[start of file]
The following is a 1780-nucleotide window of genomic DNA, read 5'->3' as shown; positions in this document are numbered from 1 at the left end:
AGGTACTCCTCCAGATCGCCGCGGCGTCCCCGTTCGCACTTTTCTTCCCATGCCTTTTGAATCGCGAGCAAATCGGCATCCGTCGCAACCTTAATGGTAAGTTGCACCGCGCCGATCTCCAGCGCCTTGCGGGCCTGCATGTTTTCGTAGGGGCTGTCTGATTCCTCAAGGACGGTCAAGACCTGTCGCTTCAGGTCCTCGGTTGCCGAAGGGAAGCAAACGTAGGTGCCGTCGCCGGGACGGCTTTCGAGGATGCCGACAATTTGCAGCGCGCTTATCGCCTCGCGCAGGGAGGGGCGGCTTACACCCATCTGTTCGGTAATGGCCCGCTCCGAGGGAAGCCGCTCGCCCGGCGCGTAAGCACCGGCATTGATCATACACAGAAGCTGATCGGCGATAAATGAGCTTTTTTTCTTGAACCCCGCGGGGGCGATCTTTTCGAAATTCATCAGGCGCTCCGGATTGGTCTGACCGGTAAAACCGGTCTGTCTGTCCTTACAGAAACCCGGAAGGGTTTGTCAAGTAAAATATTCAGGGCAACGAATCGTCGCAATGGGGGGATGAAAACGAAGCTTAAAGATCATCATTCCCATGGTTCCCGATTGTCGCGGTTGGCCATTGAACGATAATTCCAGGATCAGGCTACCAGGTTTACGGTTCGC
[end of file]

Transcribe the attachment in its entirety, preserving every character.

The following is a 1780-nucleotide window of genomic DNA, read 5'->3' as shown; positions in this document are numbered from 1 at the left end:
AGGTACTCCTCCAGATCGCCGCGGCGTCCCCGTTCGCACTTTTCTTCCCATGCCTTTTGAATCGCGAGCAAATCGGCATCCGTCGCAACCTTAATGGTAAGTTGCACCGCGCCGATCTCCAGCGCCTTGCGGGCCTGCATGTTTTCGTAGGGGCTGTCTGATTCCTCAAGGACGGTCAAGACCTGTCGCTTCAGGTCCTCGGTTGCCGAAGGGAAGCAAACGTAGGTGCCGTCGCCGGGACGGCTTTCGAGGATGCCGACAATTTGCAGCGCGCTTATCGCCTCGCGCAGGGAGGGGCGGCTTACACCCATCTGTTCGGTAATGGCCCGCTCCGAGGGAAGCCGCTCGCCCGGCGCGTAAGCACCGGCATTGATCATACACAGAAGCTGATCGGCGATAAATGAGCTTTTTTTCTTGAACCCCGCGGGGGCGATCTTTTCGAAATTCATCAGGCGCTCCGGATTGGTCTGACCGGTAAAACCGGTCTGTCTGTCCTTACAGAAACCCGGAAGGGTTTGTCAAGTAAAATATTCAGGGCAACGAATCGTCGCAATGGGGGGATGAAAACGAAGCTTAAAGATCATCATTCCCATGGTTCCCGATTGTCGCGGTTGGCCATTGAACGATAATTCCAGGATCAGGCTACCAGGTTTACGGTTCGC